LEOMINSTER — A group of business people from Leominster have joined forces with former Senate President Stan Rosenberg to push through some end of the session legislation that would bring a fourth casino region to North Central Massachusetts.
Rosenberg is the lobbyist for the group which calls itself “The Leominster Development Group.” According to CommonWealth Magazine, state law presently permits three “casino regions” in the state. Regions A and B are home to Encore Boston Harbor in Everett and MGM Springfield. Region C in southeastern Massachusetts is home to the Mashpee Wampanoag Tribe, who have yet to bring a casino to the area.
The Leominster Development Group would like to add a fourth region, dubbed “Region D,” which would encompass Ashburnham, Fitchburg, Leominster, Lunenburg, and Westminster.
State Senator John Cronin of Leominster told Commonwealth Magazine that he filed a bill to create Region D, but it was sent to study, which means that it’s dead for the present legislative session. Cronin said that he hopes he can tack the bill as an amendment onto legislation that’s probably going to pass this session, such as the economic development bill.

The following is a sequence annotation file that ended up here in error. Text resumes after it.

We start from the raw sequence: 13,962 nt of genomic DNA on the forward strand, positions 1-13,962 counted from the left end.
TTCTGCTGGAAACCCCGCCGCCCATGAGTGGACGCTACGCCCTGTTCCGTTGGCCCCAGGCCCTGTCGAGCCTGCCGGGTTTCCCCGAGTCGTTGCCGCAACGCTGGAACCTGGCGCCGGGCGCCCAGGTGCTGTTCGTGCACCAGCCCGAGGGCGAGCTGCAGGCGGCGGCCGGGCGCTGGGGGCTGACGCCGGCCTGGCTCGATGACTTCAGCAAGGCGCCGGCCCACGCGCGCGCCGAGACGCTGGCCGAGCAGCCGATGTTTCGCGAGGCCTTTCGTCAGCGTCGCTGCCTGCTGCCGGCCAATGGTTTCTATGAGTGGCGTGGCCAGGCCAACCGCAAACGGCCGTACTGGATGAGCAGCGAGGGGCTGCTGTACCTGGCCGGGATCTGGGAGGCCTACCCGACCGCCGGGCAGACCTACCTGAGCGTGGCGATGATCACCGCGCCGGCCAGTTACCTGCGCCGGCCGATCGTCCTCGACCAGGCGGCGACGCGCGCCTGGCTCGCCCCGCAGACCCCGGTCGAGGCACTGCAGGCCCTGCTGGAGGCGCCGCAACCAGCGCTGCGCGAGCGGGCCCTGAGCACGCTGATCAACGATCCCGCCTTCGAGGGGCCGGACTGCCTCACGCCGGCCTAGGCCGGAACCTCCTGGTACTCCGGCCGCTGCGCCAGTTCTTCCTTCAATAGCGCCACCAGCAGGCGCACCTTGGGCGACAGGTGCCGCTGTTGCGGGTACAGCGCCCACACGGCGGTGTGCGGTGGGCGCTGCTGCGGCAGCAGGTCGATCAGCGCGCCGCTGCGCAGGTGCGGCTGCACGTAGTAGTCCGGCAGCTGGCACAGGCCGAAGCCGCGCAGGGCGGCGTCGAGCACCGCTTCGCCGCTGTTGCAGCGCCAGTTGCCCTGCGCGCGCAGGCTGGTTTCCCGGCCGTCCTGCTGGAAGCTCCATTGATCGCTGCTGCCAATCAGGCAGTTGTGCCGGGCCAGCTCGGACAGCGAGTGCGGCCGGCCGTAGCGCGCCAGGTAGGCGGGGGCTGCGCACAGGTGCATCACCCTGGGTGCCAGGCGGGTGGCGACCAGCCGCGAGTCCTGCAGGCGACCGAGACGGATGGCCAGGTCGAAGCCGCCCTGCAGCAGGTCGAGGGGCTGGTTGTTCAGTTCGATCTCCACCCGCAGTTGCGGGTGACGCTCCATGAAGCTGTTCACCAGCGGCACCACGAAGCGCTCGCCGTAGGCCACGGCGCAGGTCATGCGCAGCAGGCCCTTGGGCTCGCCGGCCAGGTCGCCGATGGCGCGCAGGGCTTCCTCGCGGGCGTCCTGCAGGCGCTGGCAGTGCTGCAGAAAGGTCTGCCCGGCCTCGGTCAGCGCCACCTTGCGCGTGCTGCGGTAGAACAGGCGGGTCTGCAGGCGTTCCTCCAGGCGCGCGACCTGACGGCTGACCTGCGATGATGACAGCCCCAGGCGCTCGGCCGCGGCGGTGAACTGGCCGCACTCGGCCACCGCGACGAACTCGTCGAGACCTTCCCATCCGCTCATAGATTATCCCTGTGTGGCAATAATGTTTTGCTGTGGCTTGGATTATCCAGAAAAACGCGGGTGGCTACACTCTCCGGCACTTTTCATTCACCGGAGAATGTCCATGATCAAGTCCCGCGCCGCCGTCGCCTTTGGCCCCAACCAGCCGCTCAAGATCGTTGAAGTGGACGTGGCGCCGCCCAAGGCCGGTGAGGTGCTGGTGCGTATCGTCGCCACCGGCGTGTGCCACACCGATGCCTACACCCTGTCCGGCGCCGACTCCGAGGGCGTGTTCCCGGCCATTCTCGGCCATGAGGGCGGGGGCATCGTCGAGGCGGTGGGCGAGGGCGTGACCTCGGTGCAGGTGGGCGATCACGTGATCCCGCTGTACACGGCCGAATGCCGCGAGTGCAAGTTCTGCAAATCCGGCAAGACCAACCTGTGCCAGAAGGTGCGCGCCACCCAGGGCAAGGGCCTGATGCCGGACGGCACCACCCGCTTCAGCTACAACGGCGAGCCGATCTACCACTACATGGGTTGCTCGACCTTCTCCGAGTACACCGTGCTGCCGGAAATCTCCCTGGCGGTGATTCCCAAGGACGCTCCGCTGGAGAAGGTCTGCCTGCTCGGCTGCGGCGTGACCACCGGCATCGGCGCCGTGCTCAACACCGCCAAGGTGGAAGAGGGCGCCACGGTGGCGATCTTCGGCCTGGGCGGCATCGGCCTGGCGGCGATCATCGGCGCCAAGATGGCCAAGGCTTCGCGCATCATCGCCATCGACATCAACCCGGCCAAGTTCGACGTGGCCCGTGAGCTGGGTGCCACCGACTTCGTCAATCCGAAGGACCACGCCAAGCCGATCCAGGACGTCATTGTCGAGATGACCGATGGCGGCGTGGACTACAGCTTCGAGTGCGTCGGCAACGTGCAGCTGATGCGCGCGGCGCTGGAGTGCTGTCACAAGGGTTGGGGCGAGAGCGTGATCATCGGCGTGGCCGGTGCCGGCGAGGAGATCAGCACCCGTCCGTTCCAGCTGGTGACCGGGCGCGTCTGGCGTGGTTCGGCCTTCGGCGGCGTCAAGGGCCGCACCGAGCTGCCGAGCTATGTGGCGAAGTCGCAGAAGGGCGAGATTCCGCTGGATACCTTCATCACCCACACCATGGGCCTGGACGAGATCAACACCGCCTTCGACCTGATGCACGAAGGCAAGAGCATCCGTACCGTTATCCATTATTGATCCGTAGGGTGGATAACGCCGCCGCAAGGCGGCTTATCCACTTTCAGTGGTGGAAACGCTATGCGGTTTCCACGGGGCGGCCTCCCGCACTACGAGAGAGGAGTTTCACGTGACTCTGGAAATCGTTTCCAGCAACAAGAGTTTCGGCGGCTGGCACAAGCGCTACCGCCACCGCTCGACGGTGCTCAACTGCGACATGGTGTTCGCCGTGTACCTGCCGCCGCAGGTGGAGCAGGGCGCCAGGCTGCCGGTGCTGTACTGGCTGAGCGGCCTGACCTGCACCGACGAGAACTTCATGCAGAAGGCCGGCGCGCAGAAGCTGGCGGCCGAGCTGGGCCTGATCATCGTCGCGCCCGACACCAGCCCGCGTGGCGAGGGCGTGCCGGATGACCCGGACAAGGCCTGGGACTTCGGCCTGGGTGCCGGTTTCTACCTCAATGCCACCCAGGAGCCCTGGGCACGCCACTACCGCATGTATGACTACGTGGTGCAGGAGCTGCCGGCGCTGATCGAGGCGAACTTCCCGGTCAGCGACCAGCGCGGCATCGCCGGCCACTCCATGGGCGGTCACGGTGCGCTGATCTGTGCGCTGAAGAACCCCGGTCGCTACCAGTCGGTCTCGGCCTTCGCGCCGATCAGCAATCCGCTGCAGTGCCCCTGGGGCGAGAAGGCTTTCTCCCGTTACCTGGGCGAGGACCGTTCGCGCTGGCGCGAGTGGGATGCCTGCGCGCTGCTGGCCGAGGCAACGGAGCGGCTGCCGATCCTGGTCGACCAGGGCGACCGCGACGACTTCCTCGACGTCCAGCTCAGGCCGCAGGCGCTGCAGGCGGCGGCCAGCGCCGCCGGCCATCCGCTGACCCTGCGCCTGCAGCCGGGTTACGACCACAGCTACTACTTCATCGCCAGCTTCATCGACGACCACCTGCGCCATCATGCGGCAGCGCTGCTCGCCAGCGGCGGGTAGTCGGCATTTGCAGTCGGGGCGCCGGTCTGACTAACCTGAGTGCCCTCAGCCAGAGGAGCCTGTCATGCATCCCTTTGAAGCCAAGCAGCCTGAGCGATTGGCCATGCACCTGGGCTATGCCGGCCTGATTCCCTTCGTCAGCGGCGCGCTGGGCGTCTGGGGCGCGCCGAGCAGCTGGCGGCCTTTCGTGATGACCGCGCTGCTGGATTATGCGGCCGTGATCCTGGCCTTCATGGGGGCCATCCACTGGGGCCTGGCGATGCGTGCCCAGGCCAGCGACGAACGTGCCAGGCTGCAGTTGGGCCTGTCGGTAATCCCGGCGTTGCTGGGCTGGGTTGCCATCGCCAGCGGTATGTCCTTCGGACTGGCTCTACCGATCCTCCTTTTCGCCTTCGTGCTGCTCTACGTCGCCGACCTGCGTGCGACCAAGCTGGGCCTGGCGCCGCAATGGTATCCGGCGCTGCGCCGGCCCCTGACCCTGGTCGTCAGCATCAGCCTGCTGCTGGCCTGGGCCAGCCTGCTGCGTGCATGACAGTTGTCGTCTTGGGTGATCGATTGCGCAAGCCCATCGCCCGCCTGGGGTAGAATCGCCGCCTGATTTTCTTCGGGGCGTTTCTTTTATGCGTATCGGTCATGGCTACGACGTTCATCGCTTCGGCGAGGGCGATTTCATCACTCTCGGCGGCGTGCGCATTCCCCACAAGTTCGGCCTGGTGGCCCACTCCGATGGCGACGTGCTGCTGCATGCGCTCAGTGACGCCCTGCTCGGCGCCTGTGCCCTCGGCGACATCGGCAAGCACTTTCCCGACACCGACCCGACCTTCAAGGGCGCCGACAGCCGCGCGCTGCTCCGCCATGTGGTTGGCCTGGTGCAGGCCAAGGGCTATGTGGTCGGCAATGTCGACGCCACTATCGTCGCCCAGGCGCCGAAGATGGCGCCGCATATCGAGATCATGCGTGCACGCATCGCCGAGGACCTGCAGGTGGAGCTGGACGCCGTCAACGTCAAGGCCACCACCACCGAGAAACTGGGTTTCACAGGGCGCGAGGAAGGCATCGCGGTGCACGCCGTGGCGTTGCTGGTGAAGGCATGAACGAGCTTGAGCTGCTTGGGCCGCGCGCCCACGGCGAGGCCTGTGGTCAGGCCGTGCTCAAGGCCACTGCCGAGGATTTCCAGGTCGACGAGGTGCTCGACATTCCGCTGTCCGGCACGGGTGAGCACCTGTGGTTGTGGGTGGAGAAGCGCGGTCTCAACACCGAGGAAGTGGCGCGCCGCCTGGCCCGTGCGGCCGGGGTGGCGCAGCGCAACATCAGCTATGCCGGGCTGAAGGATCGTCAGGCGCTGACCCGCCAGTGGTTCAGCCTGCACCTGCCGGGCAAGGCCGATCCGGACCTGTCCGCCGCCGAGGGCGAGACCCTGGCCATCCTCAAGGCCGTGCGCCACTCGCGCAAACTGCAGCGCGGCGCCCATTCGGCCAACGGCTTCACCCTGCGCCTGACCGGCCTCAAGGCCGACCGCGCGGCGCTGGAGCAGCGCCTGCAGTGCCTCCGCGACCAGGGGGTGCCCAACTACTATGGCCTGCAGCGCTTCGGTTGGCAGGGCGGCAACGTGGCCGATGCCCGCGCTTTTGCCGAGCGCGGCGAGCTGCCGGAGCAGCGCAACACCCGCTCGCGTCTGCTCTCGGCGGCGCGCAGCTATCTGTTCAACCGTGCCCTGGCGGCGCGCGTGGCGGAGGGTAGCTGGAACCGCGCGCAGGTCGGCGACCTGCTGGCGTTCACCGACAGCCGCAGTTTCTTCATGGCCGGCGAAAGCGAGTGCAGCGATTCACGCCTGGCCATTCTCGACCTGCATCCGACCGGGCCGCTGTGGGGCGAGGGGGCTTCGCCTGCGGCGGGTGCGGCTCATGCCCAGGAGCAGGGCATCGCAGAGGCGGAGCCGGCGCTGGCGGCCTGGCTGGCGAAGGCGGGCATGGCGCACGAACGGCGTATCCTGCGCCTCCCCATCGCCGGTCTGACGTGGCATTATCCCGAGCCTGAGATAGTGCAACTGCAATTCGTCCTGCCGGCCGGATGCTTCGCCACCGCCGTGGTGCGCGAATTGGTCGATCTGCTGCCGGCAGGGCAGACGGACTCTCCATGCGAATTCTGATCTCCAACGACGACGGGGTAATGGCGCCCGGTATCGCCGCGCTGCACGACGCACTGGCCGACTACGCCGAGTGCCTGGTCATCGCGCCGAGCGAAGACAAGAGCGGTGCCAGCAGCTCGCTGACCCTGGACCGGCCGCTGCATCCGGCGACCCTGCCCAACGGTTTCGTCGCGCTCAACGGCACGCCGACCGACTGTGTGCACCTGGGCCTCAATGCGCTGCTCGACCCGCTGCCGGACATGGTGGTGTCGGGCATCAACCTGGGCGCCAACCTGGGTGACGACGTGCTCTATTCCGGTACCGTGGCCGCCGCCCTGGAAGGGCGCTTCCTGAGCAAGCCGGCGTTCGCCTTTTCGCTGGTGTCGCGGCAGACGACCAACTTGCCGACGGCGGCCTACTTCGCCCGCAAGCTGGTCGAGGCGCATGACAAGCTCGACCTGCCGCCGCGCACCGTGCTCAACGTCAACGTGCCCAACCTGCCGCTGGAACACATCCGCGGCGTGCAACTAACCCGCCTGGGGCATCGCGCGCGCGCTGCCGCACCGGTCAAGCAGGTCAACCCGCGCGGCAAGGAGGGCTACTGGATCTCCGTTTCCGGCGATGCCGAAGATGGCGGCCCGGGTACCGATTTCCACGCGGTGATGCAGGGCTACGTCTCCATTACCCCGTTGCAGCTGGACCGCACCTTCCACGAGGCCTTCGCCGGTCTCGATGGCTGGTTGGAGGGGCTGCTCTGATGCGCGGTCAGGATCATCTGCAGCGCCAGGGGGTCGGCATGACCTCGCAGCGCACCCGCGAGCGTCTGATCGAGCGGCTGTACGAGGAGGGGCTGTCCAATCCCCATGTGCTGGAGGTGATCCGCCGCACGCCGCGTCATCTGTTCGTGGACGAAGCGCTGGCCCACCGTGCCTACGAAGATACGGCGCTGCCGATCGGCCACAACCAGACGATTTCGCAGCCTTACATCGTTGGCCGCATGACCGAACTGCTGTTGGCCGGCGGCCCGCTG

Cronin’s legislation has an added provision that states that a gaming license cannot be issued to Region D unless the casino is at least 70 contiguous acres. Cronin told Commonwealth Magazine, the provision is designed to ensure that a “full resort casino comes to the area.”
The president of the Leominster Development Group, Attorney Richard Dionne, said that North Central Massachusetts is not well served by casinos in the state and the Commonwealth is losing money as a result. Dionne told Commonwealth Magazine that the group hired a company to conduct a market analysis of the region. The market analysis concluded that bringing a casino to Region D would be a “win-win” because it would bring money back into the state and attract out of staters to gamble in Massachusetts.
According to Commonwealth Magazine, Rosenberg said he’s in support of carving out Region D because it would bring more jobs to the area, which took a hit in the post-industrial era.
“It’s the right time to review this,” Rosenberg told Commonwealth Magazine.